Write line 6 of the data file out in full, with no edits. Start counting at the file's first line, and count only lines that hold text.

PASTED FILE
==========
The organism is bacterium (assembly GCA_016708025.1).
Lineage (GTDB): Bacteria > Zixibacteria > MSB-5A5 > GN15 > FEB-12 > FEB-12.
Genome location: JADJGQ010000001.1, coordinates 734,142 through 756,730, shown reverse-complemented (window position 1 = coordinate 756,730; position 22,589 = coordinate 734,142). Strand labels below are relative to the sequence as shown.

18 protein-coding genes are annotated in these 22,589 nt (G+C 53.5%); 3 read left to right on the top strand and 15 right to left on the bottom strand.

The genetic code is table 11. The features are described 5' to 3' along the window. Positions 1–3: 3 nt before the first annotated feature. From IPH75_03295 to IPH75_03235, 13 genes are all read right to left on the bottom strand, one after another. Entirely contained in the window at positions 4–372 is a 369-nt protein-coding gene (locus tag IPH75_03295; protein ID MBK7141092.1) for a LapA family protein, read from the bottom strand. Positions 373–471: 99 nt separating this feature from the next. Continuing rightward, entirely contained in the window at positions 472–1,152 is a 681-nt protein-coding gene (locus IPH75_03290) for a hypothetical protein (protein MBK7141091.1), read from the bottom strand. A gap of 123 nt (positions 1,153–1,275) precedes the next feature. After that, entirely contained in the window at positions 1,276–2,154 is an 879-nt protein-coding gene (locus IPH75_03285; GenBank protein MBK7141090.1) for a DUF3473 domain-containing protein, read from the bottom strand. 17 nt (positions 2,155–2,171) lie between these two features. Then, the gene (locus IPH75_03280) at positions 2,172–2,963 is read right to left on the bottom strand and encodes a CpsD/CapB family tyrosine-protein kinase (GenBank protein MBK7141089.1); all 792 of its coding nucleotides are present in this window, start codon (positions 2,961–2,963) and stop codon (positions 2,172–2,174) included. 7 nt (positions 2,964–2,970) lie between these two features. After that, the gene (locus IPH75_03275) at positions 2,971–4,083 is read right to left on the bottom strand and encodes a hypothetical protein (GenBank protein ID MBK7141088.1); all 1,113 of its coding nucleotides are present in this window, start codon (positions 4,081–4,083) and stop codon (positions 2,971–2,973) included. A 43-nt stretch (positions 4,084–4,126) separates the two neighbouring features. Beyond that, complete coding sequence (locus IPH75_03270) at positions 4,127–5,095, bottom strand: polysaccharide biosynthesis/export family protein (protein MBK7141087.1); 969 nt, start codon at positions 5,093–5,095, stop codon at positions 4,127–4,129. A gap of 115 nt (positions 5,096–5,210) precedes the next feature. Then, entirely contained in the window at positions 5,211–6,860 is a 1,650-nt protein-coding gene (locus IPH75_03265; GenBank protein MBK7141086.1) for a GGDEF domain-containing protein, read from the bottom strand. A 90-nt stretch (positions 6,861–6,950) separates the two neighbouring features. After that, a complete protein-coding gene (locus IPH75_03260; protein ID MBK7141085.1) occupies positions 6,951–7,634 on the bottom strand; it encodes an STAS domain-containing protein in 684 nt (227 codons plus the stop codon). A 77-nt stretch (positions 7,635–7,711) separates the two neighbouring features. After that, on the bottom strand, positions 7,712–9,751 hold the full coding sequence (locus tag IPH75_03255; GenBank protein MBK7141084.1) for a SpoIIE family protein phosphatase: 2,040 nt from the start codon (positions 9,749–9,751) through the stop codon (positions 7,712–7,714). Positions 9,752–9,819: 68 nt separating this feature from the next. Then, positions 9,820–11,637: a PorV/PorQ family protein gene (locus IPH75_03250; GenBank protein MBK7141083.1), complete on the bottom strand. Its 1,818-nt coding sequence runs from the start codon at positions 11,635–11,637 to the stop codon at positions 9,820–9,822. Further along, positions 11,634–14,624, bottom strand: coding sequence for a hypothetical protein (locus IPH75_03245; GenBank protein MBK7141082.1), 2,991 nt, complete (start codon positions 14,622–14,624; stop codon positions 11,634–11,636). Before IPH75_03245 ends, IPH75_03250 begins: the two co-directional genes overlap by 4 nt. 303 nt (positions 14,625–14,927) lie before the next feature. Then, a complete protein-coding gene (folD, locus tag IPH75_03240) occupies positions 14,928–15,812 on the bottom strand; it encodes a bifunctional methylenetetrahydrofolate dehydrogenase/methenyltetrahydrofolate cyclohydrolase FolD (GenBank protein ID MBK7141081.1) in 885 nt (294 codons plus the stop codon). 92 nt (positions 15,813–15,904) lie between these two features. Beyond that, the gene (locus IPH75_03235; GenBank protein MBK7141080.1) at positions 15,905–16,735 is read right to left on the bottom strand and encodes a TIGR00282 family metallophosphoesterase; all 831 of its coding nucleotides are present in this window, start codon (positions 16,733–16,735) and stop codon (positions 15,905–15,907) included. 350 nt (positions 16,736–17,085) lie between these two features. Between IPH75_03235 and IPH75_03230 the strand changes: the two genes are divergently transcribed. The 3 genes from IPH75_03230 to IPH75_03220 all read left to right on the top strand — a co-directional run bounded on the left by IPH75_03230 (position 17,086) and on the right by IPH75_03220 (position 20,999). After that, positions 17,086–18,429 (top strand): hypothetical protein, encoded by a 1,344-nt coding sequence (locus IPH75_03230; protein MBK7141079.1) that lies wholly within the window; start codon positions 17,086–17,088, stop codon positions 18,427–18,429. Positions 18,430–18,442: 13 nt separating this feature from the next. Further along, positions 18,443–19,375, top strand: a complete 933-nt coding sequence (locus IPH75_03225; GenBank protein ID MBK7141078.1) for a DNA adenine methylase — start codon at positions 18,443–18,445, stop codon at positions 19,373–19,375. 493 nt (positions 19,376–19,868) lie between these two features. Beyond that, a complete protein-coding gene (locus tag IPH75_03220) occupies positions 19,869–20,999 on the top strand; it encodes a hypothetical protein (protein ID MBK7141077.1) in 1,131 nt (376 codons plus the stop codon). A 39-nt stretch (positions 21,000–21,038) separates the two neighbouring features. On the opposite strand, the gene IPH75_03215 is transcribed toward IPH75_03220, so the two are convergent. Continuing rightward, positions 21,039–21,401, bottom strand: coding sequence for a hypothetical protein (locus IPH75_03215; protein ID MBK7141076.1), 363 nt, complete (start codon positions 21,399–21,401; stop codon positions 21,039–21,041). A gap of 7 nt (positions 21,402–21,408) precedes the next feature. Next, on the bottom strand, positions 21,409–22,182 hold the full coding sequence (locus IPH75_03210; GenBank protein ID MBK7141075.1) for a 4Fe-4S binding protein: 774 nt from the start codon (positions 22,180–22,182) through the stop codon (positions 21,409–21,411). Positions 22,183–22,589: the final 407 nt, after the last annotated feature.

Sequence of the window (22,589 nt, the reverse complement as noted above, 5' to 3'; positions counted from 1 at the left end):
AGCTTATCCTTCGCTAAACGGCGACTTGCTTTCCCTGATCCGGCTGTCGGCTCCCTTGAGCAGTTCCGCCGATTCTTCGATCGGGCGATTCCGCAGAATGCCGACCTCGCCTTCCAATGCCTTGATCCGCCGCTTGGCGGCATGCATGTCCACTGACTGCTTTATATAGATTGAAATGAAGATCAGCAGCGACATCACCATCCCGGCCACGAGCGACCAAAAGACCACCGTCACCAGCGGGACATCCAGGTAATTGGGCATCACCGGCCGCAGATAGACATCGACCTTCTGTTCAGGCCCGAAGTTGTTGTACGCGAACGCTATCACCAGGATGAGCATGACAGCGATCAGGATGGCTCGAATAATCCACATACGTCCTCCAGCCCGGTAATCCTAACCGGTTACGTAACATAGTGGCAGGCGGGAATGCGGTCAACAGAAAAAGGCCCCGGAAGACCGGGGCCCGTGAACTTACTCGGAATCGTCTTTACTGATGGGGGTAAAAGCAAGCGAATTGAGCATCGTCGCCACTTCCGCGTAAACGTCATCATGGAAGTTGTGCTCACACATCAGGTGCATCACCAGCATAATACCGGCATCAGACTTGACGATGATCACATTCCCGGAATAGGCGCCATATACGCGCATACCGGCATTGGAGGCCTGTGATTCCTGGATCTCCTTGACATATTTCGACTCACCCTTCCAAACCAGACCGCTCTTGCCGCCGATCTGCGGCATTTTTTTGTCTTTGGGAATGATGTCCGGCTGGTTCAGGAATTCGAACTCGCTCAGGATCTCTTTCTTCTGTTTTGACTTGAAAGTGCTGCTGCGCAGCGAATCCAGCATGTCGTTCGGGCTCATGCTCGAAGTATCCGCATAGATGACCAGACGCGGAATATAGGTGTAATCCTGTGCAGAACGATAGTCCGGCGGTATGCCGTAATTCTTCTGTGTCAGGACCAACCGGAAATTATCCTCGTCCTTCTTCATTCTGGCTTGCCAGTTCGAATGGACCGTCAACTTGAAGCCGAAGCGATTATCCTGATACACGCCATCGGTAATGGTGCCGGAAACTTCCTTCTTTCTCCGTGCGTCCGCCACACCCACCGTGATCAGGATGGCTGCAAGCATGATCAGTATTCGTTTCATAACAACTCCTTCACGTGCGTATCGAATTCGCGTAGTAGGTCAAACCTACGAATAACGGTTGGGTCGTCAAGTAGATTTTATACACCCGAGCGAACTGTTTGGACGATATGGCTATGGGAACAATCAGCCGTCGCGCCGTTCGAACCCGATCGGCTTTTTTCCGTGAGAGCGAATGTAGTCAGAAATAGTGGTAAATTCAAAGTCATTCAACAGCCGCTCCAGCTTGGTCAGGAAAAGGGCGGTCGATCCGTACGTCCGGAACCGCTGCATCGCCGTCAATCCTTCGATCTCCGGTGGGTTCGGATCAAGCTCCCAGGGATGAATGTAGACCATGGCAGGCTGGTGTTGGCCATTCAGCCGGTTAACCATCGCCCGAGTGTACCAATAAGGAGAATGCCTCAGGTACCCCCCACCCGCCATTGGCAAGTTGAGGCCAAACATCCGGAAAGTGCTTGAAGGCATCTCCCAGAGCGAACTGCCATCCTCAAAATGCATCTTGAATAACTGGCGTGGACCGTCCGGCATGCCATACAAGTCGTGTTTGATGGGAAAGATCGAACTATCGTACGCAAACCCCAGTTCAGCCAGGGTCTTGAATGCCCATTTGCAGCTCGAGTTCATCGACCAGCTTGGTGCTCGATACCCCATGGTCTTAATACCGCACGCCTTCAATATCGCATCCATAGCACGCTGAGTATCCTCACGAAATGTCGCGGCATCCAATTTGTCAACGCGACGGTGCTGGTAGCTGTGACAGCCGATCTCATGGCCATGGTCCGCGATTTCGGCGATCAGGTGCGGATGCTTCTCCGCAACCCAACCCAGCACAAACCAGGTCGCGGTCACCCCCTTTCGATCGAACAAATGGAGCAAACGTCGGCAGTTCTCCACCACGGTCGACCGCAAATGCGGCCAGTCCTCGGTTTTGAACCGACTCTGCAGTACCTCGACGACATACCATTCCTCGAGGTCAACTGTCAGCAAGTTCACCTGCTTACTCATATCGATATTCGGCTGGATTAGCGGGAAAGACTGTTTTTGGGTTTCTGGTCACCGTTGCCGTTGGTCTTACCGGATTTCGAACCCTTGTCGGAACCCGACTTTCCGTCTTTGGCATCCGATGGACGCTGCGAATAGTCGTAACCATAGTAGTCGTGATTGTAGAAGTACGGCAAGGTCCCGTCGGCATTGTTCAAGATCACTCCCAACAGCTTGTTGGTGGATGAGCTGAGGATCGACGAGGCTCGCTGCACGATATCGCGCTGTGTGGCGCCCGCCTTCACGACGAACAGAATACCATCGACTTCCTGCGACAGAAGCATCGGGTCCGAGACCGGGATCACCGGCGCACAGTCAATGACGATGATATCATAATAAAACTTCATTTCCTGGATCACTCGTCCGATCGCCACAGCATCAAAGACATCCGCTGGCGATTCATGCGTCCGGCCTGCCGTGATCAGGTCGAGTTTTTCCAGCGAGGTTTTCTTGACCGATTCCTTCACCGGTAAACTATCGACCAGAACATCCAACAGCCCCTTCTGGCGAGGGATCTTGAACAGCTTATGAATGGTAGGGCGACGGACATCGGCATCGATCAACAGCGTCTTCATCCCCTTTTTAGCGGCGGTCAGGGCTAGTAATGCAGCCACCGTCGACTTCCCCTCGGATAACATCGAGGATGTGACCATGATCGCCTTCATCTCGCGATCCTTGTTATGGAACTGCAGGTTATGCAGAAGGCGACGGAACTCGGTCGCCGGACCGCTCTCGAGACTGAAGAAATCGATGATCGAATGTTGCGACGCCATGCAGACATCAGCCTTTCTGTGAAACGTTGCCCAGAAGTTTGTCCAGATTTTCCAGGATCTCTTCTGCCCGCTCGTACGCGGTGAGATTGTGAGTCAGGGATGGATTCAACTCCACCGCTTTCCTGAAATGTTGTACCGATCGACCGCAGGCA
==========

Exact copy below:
Sequence of the window (22,589 nt, the reverse complement as noted above, 5' to 3'; positions counted from 1 at the left end):